The former head of the British Chambers of Commerce, John Longworth, hinted he does not regret comments he made about Europe, which led to his submission.
Mr Longworth was suspended after saying the UK’s long-term prospects could be “brighter” casing the European Union.
He said the decision to step down was his and he made the ruse so he could speak out freely.
Mr Longworth dismissed claims there was public pressure on him to leave, or pressure on the BCC to force him out.
“I don’t regret making those criticisms at all,” he told the BBC’s World At One programme.
“I made it very clear when I make overed my speech (on Thursday) that there were additional comments that were of a choosy and personal nature
“What I was trying to do was inform the debate,” he imagined.
He had been director-general of the British Chamber of Commerce for five years.
“I adamant to resign in order in order to give me the freedom to speak out on the referendum,” he state.
“It became clear to me that it was incom tible in my role that I was able to allude to out. “
The BCC said Mr Longworth had accepted his support for leaving the EU was “likely to create pot-pourri”.
He revealed his support for “Brexit” at the BCC annual conference on Thursday.
Nora Superior, president of the British Chamber of Commerce, told the BBC that his comments left the organisation with no recourse, as he had breached the BCC’s official position of neutrality on the referendum.
And she dismissed suggestions that the resolution was influenced by Downing Street.
“Absolutely not. The decision for John to stand down was infatuated by John himself and the board.”
She said the BCC was a membership organisation with mixed views and their decision was to maintain a neutral stance on the referendum. Mr Longworth’s footnotes in his keynote speech at the conference had gone against that.
She stressed that his reconciliation was “agreed mutually between Mr Longworth and the BCC Board, and there were no foreign factors involved”.
At the conference, Mr Longworth said the EU referendum was a alternative between the “devil and the deep blue sea”.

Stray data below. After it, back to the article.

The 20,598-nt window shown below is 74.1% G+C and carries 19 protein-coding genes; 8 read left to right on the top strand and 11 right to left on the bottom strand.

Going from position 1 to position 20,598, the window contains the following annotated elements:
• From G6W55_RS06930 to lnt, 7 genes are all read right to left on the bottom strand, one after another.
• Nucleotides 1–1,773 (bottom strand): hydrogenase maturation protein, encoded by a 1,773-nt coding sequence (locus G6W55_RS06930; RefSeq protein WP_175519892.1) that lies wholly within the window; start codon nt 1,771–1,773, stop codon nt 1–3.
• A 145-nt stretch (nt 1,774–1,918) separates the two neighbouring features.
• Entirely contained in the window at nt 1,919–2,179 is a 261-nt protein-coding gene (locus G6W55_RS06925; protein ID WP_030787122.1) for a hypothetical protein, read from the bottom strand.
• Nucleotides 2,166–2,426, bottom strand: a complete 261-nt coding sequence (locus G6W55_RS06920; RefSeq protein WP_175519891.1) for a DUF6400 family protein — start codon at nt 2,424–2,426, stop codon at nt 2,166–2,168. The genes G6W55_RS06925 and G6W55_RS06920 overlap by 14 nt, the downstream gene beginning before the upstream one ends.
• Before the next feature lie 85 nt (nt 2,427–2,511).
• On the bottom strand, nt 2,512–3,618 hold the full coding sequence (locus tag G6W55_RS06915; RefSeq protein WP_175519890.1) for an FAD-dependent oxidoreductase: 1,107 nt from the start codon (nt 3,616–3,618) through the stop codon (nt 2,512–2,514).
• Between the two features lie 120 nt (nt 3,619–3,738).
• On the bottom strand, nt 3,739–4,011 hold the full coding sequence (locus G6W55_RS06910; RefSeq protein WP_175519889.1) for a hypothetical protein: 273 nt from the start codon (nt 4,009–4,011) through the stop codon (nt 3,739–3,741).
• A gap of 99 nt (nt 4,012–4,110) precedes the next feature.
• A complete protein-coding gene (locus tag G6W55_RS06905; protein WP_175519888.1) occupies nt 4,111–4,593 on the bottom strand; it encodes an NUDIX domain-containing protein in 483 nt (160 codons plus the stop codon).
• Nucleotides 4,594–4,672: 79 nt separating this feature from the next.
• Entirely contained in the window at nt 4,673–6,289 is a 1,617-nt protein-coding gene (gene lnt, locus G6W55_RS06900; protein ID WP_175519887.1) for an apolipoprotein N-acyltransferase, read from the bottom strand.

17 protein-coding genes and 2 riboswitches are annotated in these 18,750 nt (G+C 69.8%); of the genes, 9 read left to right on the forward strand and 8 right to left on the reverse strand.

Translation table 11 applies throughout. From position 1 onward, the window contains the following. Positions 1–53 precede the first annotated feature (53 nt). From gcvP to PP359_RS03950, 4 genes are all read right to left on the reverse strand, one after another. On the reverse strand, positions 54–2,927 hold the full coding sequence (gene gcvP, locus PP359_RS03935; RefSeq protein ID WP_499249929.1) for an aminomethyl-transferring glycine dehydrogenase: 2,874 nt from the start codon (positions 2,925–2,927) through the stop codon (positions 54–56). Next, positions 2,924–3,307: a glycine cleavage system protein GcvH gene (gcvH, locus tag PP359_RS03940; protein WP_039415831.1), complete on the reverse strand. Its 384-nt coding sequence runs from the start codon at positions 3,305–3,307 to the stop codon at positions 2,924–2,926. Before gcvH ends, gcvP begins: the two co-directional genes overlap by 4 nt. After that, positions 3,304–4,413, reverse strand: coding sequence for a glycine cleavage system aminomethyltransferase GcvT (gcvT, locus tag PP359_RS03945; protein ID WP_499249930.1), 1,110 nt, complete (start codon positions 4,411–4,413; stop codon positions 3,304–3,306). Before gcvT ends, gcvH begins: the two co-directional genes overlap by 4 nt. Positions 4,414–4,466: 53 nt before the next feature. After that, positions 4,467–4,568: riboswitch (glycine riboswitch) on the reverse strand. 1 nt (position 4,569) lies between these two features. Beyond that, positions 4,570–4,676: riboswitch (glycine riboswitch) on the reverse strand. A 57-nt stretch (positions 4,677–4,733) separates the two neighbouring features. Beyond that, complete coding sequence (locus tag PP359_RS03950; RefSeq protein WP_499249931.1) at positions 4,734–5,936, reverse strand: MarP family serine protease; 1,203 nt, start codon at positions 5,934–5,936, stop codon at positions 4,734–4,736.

He added that voters faced “obviously a tough choice”.
He said the very best place for the UK to be was in a reformed EU, but added: “I deliver come to the conclusion that the EU is inca ble of meaningful reform, at least in the foreseeable unborn.”
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His remarks and his subsequent suspension worked a political outcry, with London mayor Boris Johnson and whilom defence secretary Liam Fox, both prominent cam igners for the UK to leave the EU, weighing in on his behalf.
Mr Johnson termed Mr Longworth’s treatment “scandalous”, while Mr Fox said ministers should upon “if they were involved in any way in putting pressure on” the BCC to suspend Mr Longworth.
Who is John Longworth?
- Appointed BCC director general in 2011
- Has worked for big names, including Tesco and Asda
- Has fared non-executive director positions at the Co-operative Food Group and drinks com ny Nichols
- Has been on the Event Commission nel
- Has served as a consultant to Barts Hospital Trust
- Built SVA, a science research firm
British voters will be asked on 23 June whether the UK should endure a member of the EU.
The BCC, which represents thousands of large, medium and small tasks, has said it will not cam ign for either side in the referendum as its membership is split.
Remain month, an online poll of its members found 59.5% of more than 2,000 who replied preferred to remain in the EU and 30% said they would vote to assign.